Unfortunately for a large number of people around the world, lymphedema education is not provided as part of their treatment either through a medical doctor or specialists or by their rehabilitation therapists.
The good news is that more doctors are becoming aware of the options of treatment for lymphedema and are more likely to recommend their patients seek the help of a Certified Lymphedema Therapist or CLT. Patients may still have questions and misunderstanding about treatment options, but awareness is improving.
The Role of the Medical Doctor
Pre and post-surgical procedures are often referred to a CLT. However, even before the doctor makes the referral he or she may work with the patient in explaining what lymphedema is and why it is a concern.
Many people don’t seek medical help when they notice a swelling or edema and they may not understand the significance of what they are experiencing. They may also not realize that delaying treatment, including the use of compression garments and bandages, can cause serious health issues.
Doctors, including primary care physicians, need to be aware of the prevalence of lymphedema and edema and talk to their patients about treatment sooner rather than later.
The Role of the Therapist
A therapist, registered nurse, or a medical doctor may choose to become a CLT through completing a 135 hour, fully approved lymphedema certification program. This allows the professional to develop treatment plans and complete treatment for patients with lymphedema and edema caused by any medical condition.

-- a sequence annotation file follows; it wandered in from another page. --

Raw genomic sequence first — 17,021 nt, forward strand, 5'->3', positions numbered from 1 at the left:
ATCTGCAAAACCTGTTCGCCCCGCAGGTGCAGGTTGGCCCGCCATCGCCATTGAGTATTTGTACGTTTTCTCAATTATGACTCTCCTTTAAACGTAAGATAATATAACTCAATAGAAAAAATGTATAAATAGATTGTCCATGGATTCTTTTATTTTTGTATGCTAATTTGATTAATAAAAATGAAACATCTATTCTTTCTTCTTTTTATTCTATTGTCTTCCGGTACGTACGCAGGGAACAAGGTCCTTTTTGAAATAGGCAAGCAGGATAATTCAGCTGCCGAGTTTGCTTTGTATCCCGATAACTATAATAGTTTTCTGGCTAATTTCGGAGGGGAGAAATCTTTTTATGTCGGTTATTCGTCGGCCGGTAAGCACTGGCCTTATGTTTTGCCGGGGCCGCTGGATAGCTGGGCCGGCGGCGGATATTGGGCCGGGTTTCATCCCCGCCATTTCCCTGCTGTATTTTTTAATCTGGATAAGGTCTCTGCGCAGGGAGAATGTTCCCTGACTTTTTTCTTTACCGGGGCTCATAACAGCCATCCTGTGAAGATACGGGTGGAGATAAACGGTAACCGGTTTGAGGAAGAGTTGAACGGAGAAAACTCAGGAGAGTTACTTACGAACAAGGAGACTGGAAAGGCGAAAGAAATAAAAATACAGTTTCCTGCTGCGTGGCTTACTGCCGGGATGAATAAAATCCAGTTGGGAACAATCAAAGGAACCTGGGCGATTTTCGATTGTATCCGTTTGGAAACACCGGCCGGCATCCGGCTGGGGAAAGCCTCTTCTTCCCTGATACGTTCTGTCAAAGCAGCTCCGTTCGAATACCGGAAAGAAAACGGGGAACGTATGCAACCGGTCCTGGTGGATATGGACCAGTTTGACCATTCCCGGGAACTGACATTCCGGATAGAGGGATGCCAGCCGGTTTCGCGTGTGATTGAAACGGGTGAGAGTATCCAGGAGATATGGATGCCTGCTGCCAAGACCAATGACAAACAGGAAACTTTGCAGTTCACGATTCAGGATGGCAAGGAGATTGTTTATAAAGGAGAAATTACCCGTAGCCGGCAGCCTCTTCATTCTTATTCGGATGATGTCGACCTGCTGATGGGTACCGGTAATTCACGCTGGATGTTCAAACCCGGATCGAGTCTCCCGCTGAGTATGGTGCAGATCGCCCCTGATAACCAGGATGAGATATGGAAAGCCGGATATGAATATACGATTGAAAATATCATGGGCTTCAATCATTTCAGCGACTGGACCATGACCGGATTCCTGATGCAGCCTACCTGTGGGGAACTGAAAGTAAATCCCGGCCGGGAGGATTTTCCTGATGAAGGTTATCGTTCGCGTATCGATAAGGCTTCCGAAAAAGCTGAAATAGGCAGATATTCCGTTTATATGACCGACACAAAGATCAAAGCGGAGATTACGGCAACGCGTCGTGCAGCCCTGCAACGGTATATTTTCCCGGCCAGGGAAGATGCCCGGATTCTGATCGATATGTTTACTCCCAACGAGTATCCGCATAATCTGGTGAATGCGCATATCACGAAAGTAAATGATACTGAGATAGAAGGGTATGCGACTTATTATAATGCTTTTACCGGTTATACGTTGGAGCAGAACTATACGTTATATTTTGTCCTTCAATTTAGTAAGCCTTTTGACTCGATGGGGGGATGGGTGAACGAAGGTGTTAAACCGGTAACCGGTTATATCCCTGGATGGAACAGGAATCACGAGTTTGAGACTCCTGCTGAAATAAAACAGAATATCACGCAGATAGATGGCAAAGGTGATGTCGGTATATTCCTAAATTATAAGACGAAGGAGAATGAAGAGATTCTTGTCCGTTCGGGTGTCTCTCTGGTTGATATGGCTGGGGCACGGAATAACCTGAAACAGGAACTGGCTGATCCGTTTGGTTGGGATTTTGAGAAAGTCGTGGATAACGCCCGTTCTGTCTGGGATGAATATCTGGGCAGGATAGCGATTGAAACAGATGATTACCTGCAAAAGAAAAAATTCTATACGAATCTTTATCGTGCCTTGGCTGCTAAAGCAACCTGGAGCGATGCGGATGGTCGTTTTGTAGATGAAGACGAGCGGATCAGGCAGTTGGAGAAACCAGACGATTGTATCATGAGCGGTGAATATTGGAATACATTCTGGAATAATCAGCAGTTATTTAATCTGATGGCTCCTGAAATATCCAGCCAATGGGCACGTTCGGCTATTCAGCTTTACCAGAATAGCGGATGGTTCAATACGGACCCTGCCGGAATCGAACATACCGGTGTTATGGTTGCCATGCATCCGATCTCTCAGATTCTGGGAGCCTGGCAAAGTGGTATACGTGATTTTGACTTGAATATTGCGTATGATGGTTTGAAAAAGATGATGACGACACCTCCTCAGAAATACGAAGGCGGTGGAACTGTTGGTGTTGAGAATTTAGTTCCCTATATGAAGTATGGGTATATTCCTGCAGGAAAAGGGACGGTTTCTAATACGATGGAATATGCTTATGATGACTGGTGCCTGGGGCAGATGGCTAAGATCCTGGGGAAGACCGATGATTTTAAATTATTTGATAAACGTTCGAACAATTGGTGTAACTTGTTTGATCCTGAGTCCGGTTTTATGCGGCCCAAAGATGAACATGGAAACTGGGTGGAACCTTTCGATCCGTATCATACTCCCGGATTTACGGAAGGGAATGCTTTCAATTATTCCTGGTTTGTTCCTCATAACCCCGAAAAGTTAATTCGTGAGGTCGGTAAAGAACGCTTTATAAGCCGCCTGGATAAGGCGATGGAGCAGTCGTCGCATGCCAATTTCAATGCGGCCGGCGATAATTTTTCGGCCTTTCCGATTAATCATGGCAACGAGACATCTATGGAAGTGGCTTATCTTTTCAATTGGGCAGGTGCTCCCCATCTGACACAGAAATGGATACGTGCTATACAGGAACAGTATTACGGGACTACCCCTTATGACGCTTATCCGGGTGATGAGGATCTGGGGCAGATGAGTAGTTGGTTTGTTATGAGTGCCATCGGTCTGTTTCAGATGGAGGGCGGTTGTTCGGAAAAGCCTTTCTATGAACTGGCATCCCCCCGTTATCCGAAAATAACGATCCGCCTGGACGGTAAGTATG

This type of specialized lymphedema education also provides the medical professional with experience in providing a comprehensive treatment approach. This includes the use of compression garments and bandages, patient exercises, self-care practices and the use of manual lymphatic drainage (MLD) and Complete Decongestive Therapy (CDT).
At the same time, the CLT is also providing the patient with education about the condition. This helps the patient in developing more effective self-management and learning how to cope with lymphedema throughout life.
Another important component of lymphedema education includes training the family and caregivers. This time is often an opportunity for the CLT to answer questions the family members or caregiver may not feel comfortable in asking the doctor.
Education about lymphedema is an essential component of treatment. The more aware and educated everyone involved in the patient’s life is about lymphedema the more they will recognize any potential problems and seek help from a professional before serious complications occur.
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